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Garden Your Way to Better Bushfire Safety: Tips and Advice

Published: March 6th, 2015

Garden Your Way to Better Bushfire Safety: Tips and Advice

Gardening Expert Sabrina Hahn advises on plants and trees that help keep your property safer in bushfire season, and what to also avoid.

 

Why be bushfire aware?

It is true that if you live in Western Australia, bushfire awareness is as much part of summer as going to the beach and outdoor cinemas.

Whether you live in the city or in the bush, keeping your property as safe as possible in fire season can be further achieved by a thoughtfully planned and selected garden.

Nothing will ever guarantee your home to be 100% safe in a bushfire, but by making the area around your home less flammable, it all helps.

 

A simple trick to check if the tree or plant is flammable or fire retardant: 

Sabrina suggests this easy check to see whicht rees around your home are flammable and which are fire retardant.

Break off a very small branch, a twig with the leaves attached to it, take it to your stove and set fire to it.

“This may seem a little silly, but in actual fact, you’ll get to know which of your trees are highly flammable and which are fire retardant – it’s a pretty simple trick” she says.

If you live in an area which is prone to fire, then you need to make a decision about what plants and trees to keep near your house and what to remove.

 

The most flammable trees are:

  • Cyprus
  • Pines
  • Eucalypts
  • Other native WA plants
Grevilleas are popular native flowering plants
Grevillea Wickhamii. While natives are popular garden plants, they may not be the best choice in fire-prone areas. (Vanessa Mills – ABC Local)

 

Tree selection is very important.

Sabrina says any trees growing close to your home should be fire retardant.

“Meaning, that when the fire comes through that those trees slow it down, or they help cool that fire down” she advises.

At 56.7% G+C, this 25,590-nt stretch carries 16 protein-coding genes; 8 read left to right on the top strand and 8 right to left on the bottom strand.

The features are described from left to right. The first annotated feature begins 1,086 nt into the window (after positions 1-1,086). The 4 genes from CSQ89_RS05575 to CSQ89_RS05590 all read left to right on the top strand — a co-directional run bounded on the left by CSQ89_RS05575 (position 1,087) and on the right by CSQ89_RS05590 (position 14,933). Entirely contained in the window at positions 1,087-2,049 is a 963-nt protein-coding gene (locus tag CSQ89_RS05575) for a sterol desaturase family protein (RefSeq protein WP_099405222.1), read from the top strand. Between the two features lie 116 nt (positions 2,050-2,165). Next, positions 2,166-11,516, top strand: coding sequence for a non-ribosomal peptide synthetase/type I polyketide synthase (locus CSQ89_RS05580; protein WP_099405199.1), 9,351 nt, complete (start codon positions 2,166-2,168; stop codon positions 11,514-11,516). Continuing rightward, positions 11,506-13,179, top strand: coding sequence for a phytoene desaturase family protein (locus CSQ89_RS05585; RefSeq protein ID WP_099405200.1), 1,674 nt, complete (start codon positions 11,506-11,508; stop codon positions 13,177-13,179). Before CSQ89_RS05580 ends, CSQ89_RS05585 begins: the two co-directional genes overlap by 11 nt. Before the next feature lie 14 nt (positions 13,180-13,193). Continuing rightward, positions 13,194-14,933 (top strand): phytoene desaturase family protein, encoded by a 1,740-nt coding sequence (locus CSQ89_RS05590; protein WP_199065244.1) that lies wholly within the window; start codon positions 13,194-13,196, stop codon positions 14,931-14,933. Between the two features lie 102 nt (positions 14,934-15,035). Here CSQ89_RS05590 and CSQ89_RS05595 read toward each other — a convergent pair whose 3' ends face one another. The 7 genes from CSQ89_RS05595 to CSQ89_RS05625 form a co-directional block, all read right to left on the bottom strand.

There’s three main reasons that we put trees around our house to make them fire safe.

1. The fire retardant tree is a physical heat barrier to the heat blast coming through.

2. The fire retardant tree acts as a green shield in front of your house, and stops embers from getting into your home.

3. Many trees will actually stop the fire from moving through because the amount of moisture in the leaf tissue of the plant is enough to stop the fire.

 

The Best Fire Retardant Trees choose:

If you’re looking for trees that help you protect your property, Sabrina suggests fruit trees and nearly all of the deciduous trees.

If you live in an area prone to fires such as Perth Hills or the South-West, place deciduous trees strategically, in double rows, in the area you think the fire might move through.

“And definitely place deciduous trees around your house, rather than native trees” she says.

 

Maintaining your garden:

Keep on top of growth and foliage.

If you have huge amounts of leaf litter, particularly from native trees like eucalypts, you’re going to get a build up of a fuel source there for the fire to burn on.

It is important to prine your native shrubs, to rake up undergrowth and be considerate on something like mulch – use gravel rather than woodchips.

~

Plant Species List for WA of Fire Resistant Plants

E= Evergreen D = Deciduous

Trees

Melia azederach (Cape Lilac) E
Magnolia grandiflora E
Magnolia Little Gem E
Acacia howitii E
Acmena smithii (Lilypily) E 
Cupaniopsis anacardiopsis (Tuckeroo) E 
Brachychiton aecerifolius (Flame tree) D 
Citrus trees E 
Eleocarpus E
Ficus (all including edible) D, E 
Malus (apple trees) D
Mullbery D
Loquot D
Cercis (Judus Tree) D
Arbutus E
Gleditzia D
Prunus (all including ornamental) D
Pyrus (most ornamental pears) D 
Quercus – only the deciduous oak trees D 
Ulmus chinensis (Chinese Elm) D 
Feijoa E

Shrubs

Aloe (all) E
Acacia iteaphyla E
Photinia E
Syzygium (lilypilly) E
Rhagodia (saltbush) E 
Atriplex (saltbush) E
Santolina E
Scaevola crassifolia E
Leucophyta brownii E
Correa sp. E
Chaenomeles japonica (Flowering Quince) D 
Nerium (Oleander) E
Sambucus (Elderberry) D
Viburnum tinus E
Maireana Cottonbush) E 
Eremophila (Emu bush) E
Escallonia E 
Acacia Cyclops E
Melaleuca nodosa E
Senna (Silver Cassia) E 
Strelitzia E 
Coprosma sp. 
Plectranthus E

Ground Covers

Ajuga 
Brachyscome 
Dampiera
Scaevola aemula
Succulents (most) 
Carpobrotus (Pigface) 
Cotyledon 
Ajuga australis 
Myroporum 
Nepeta (catmint) 
Eremophila Kalbarri Carpet
Mesembryanthemum 
Arctotis sp.

This information is general only and should be considered a guide. More information can be sourced from your local council.

~

Hat Tip to ABC Perth

Featured Image: A shot from Henley Brook (Whiteman Park) on December 14 2014 via SBS News.

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